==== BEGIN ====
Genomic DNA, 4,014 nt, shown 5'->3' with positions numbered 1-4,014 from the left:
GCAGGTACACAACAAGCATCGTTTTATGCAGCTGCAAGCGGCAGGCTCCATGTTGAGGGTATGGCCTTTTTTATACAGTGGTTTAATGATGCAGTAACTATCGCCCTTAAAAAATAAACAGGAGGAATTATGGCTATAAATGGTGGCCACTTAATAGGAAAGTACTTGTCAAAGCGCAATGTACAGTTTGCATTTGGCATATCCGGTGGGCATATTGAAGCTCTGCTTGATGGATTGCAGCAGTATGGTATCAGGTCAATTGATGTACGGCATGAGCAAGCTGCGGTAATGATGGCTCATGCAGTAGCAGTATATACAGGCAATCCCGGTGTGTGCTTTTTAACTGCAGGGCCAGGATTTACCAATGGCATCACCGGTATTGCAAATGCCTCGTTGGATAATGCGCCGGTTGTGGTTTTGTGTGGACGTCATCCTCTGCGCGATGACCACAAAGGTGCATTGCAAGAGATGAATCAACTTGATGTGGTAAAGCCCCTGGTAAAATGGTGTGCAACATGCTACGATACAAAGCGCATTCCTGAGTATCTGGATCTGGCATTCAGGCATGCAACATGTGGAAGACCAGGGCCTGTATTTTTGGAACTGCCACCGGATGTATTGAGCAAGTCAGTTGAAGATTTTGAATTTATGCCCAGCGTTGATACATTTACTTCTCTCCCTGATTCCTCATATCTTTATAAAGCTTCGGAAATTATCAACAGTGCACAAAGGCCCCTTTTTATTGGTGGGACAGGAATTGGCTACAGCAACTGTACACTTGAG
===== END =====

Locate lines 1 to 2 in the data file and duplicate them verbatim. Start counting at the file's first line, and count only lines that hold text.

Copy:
Genomic DNA, 4,014 nt, shown 5'->3' with positions numbered 1-4,014 from the left:
GCAGGTACACAACAAGCATCGTTTTATGCAGCTGCAAGCGGCAGGCTCCATGTTGAGGGTATGGCCTTTTTTATACAGTGGTTTAATGATGCAGTAACTATCGCCCTTAAAAAATAAACAGGAGGAATTATGGCTATAAATGGTGGCCACTTAATAGGAAAGTACTTGTCAAAGCGCAATGTACAGTTTGCATTTGGCATATCCGGTGGGCATATTGAAGCTCTGCTTGATGGATTGCAGCAGTATGGTATCAGGTCAATTGATGTACGGCATGAGCAAGCTGCGGTAATGATGGCTCATGCAGTAGCAGTATATACAGGCAATCCCGGTGTGTGCTTTTTAACTGCAGGGCCAGGATTTACCAATGGCATCACCGGTATTGCAAATGCCTCGTTGGATAATGCGCCGGTTGTGGTTTTGTGTGGACGTCATCCTCTGCGCGATGACCACAAAGGTGCATTGCAAGAGATGAATCAACTTGATGTGGTAAAGCCCCTGGTAAAATGGTGTGCAACATGCTACGATACAAAGCGCATTCCTGAGTATCTGGATCTGGCATTCAGGCATGCAACATGTGGAAGACCAGGGCCTGTATTTTTGGAACTGCCACCGGATGTATTGAGCAAGTCAGTTGAAGATTTTGAATTTATGCCCAGCGTTGATACATTTACTTCTCTCCCTGATTCCTCATATCTTTATAAAGCTTCGGAAATTATCAACAGTGCACAAAGGCCCCTTTTTATTGGTGGGACAGGAATTGGCTACAGCAACTGTACACTTGAG